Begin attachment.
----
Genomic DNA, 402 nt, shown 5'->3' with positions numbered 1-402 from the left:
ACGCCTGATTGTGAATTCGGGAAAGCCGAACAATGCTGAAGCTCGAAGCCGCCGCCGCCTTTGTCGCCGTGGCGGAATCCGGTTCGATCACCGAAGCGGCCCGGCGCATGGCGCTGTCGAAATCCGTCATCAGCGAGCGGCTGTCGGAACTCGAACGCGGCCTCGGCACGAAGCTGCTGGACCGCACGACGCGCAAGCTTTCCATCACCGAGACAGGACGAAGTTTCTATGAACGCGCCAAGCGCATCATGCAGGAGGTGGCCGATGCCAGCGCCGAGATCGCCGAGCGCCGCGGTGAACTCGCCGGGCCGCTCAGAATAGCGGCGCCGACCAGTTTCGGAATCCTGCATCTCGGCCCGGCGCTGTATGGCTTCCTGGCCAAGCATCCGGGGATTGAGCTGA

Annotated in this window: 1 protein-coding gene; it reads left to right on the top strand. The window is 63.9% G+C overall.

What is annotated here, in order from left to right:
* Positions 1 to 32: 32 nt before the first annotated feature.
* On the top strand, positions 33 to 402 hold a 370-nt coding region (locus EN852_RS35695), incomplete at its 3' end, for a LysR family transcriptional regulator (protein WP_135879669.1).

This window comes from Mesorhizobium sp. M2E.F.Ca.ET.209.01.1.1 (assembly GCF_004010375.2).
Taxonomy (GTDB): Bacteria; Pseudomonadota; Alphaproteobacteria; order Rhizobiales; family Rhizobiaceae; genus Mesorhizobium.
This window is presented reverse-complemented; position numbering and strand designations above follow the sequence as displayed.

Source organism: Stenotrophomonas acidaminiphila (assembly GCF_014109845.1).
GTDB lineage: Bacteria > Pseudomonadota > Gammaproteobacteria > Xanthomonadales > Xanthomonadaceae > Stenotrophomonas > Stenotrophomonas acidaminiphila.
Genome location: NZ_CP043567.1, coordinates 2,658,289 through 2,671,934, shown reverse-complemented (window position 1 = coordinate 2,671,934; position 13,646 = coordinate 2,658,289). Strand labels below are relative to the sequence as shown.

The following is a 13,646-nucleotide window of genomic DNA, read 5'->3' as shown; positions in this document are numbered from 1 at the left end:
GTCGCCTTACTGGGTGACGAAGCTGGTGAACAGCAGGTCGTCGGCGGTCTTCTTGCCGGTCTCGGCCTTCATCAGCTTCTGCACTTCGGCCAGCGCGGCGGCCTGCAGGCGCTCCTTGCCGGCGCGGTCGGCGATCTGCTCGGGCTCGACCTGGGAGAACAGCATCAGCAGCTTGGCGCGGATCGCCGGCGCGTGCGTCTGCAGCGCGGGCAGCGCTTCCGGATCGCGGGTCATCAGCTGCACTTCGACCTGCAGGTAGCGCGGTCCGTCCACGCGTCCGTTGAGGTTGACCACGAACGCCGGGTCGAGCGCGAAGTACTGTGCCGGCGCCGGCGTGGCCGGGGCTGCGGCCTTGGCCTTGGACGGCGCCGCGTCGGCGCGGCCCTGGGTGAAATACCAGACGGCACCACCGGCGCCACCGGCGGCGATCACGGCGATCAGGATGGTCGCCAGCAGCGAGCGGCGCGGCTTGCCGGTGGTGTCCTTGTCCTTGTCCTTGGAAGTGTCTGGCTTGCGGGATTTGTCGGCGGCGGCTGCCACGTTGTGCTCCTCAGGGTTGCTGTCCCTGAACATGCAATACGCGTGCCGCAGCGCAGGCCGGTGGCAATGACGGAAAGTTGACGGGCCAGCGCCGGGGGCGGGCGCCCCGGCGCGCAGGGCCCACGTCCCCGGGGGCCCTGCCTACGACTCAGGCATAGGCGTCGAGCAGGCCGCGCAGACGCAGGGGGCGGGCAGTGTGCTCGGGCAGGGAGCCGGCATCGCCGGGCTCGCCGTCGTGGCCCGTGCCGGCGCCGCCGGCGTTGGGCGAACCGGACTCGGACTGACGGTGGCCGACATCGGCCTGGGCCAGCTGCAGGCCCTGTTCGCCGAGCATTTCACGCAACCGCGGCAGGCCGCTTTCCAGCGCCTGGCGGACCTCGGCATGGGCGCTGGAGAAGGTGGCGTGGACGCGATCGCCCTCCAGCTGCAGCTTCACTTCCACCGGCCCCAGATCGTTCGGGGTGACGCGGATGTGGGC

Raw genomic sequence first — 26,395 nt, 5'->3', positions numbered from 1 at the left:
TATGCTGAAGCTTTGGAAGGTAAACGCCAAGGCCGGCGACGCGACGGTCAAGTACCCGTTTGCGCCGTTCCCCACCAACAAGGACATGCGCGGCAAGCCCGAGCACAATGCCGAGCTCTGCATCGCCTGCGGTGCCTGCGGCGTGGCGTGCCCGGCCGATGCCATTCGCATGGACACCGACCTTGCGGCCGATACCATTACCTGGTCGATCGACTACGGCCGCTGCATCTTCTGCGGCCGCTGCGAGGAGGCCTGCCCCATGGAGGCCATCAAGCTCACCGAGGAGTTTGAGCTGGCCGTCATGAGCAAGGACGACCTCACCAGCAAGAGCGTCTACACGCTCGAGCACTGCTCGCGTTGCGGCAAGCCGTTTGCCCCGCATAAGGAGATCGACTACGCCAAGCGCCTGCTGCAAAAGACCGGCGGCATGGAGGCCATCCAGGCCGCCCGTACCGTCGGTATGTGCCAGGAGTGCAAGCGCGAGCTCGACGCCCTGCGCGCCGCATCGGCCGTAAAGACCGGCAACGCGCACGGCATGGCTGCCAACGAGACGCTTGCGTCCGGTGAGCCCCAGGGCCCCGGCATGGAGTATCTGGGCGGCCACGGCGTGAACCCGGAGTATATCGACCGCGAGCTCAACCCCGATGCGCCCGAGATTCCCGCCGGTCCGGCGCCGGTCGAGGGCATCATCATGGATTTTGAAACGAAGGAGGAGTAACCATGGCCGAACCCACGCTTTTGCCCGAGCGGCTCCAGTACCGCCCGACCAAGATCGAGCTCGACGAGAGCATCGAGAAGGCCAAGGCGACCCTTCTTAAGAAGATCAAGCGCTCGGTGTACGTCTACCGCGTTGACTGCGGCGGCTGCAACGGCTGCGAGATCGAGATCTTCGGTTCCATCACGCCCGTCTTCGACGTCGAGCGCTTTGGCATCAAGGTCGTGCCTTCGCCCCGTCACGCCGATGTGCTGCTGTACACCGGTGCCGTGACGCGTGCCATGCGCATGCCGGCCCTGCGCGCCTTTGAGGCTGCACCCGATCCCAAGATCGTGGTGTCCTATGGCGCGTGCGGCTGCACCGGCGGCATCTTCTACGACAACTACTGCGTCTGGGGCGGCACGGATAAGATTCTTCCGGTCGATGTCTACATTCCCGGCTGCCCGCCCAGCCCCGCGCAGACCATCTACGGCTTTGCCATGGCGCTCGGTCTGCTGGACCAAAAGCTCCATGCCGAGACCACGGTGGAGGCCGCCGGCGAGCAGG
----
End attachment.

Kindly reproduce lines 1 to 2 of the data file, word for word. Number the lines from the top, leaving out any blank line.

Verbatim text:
Genomic DNA, 402 nt, shown 5'->3' with positions numbered 1-402 from the left:
ACGCCTGATTGTGAATTCGGGAAAGCCGAACAATGCTGAAGCTCGAAGCCGCCGCCGCCTTTGTCGCCGTGGCGGAATCCGGTTCGATCACCGAAGCGGCCCGGCGCATGGCGCTGTCGAAATCCGTCATCAGCGAGCGGCTGTCGGAACTCGAACGCGGCCTCGGCACGAAGCTGCTGGACCGCACGACGCGCAAGCTTTCCATCACCGAGACAGGACGAAGTTTCTATGAACGCGCCAAGCGCATCATGCAGGAGGTGGCCGATGCCAGCGCCGAGATCGCCGAGCGCCGCGGTGAACTCGCCGGGCCGCTCAGAATAGCGGCGCCGACCAGTTTCGGAATCCTGCATCTCGGCCCGGCGCTGTATGGCTTCCTGGCCAAGCATCCGGGGATTGAGCTGA